Azerbaijan and Armenia Geneva peace talks progress hard

  The foreign ministers of Azerbaijan and Armenia held talks in Geneva, Switzerland on October 30. They did not reach a new ceasefire agreement on the conflict between the two countries in the Nagorno-Karabakh (Naka) area, but promised to ease tensions, including not targeting civilians. Attack and exchange the remains of prisoners and fallen soldiers.

Data map: On October 20, local time, the picture released by the Ministry of Defense of Azerbaijan that day showed that Azerbaijani artillery troops fired violently on targets in the Naka region. The Azerbaijani side stated that parts of its territory were also shelled by Armenia that day.

  [Small progress]

  The co-chairs of the Minsk Group of the Organization for Security and Cooperation in Europe mediating the Naka issue said in a statement on the 30th that Armenian Foreign Minister Zograb Mnatsakkanyan and Azerbaijani Foreign Minister Jehon Bayramov have resolved the issue. The Naka conflict met face-to-face in Geneva for 6 hours.

  The OSCE statement stated that Azerbaijan and Armenia "frankly exchanged a large number of views with a view to clarifying their respective positions" and "reached an agreement on a series of urgent issues," including a commitment to "abide by international humanitarian law and not target civilians or non-military targets." Launch an attack", agreed to exchange the remains of the dead soldiers to give the ICRC personnel safety guarantee.

The two parties promised to hand over the list of prisoners to the Red Cross within a week to promote the exchange of detainees.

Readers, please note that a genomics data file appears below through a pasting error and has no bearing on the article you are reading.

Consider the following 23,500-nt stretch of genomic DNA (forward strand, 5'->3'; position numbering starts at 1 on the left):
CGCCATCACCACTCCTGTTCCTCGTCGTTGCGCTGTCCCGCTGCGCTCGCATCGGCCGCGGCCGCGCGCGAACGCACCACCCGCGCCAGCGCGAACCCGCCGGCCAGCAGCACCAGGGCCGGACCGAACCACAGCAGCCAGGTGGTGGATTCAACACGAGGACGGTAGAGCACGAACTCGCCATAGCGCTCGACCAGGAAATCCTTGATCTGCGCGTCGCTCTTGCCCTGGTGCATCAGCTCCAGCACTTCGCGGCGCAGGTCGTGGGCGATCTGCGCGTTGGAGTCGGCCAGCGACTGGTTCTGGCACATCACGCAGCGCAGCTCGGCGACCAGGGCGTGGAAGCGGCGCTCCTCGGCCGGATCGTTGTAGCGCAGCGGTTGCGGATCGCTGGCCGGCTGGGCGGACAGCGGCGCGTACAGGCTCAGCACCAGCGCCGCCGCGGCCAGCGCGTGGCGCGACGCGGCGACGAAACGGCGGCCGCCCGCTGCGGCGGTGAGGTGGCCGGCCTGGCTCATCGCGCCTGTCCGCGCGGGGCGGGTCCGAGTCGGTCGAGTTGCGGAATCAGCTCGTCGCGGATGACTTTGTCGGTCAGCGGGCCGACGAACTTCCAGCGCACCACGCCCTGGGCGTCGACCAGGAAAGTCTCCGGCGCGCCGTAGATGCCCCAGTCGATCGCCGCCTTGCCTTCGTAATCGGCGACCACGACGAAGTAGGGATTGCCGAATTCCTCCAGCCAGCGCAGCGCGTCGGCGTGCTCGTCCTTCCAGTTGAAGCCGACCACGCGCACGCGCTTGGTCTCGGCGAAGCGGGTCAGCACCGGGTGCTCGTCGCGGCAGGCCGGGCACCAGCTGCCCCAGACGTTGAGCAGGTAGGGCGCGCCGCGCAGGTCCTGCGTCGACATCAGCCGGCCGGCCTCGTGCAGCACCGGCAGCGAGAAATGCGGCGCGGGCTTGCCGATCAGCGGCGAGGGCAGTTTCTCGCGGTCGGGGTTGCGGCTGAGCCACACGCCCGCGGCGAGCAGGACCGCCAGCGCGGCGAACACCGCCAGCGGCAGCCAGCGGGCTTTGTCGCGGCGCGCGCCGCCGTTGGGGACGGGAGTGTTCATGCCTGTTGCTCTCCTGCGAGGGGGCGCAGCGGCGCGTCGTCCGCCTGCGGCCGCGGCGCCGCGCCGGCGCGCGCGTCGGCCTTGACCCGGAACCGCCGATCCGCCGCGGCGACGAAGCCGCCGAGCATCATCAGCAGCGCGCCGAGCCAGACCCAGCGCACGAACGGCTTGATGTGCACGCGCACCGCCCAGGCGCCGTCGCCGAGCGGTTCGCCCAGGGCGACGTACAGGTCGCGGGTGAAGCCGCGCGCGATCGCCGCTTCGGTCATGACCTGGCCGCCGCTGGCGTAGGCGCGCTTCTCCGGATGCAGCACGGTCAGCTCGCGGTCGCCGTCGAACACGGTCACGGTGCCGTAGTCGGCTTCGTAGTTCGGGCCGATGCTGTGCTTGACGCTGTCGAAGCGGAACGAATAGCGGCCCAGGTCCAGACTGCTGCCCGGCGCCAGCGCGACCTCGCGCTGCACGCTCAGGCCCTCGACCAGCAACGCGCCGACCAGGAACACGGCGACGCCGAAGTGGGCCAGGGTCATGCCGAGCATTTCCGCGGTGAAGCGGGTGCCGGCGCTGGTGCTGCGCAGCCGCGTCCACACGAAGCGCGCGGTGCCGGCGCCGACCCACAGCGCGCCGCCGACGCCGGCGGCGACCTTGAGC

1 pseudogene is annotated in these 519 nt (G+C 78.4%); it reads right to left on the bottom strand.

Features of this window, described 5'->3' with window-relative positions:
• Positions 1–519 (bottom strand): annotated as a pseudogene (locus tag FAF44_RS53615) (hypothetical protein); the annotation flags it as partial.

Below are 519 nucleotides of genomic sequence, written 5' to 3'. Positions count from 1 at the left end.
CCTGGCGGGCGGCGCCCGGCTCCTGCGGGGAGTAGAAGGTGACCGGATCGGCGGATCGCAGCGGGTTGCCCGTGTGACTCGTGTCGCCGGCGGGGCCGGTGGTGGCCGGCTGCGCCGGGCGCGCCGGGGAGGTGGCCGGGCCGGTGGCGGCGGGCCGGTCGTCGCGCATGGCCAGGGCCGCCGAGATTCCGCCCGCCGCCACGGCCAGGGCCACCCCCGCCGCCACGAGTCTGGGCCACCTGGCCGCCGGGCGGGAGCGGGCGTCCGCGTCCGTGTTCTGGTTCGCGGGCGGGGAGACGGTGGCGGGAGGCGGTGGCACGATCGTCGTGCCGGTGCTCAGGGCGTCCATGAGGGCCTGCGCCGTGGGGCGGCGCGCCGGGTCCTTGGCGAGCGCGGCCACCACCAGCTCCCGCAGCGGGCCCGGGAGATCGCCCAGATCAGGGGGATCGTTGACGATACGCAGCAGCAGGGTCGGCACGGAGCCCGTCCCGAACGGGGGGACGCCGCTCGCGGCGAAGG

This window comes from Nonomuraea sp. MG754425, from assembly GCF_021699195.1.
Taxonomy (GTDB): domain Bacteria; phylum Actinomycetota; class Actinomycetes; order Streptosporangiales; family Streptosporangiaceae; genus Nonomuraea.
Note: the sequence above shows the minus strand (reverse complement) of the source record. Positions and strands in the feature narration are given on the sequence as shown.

Deutsche News Agency reported that the Naka conflict has resulted in the death of more than 1,000 civilians.

  The Naka region is located in southwestern Azerbaijan, and its residents are mostly Armenians.

After the disintegration of the Soviet Union, Azerbaijan and Armenia broke out due to the question of the ownership of the Naka region. After that, they remained hostile for a long time, and conflicts occurred from time to time.

In 1992, under the initiative of Russia, the Conference on Security and Cooperation in Europe (the predecessor of the OSCE) established a Minsk group composed of 12 countries, with Russia, the United States, and France as co-chairs.

Since then, negotiations on the Naka issue at different levels have been held within the framework of the Minsk Group, but no substantial progress has been made.

  [Difficult to break through]

  The OSCE statement issued on October 30 did not mention that Azerbaijan and Armenia reached a new round of ceasefire agreements.

  The conflict between Azerbaijan and Armenia in the Naka region broke out on September 27 and lasted for more than a month.

The two countries reached a ceasefire agreement on October 10, 17 and 25 respectively, but shortly after the agreement came into effect, each other accused each other of breaking the ceasefire.

Agence France-Presse reported that the foreign ministers of the two countries were originally scheduled to arrive in Geneva on the 29th to start a new round of diplomatic negotiations, which was postponed due to the outbreak of conflict in Naqqa.

  The OSCE said that during the dialogue on the 30th, the OSCE has repeatedly urged Azerbaijan and Armenia to reach a ceasefire agreement.

  Kyrie Kavanaugh, co-chair of the Minsk Group, a representative of the United States, posted a message on social media Twitter: “Without a feasible ceasefire, the likelihood of civilian casualties is increasing day by day.”

  The President of Azerbaijan, Ilham Aliyev, said earlier this week that he is not opposed to the Geneva dialogue, but does not have much expectations. “There have been too many meaningless meetings in the past 28 years.”

Armenian Prime Minister Nicole Pashinyan said on October 21 that the Naka issue cannot be resolved through diplomatic channels at this stage, and this situation will continue for a long time.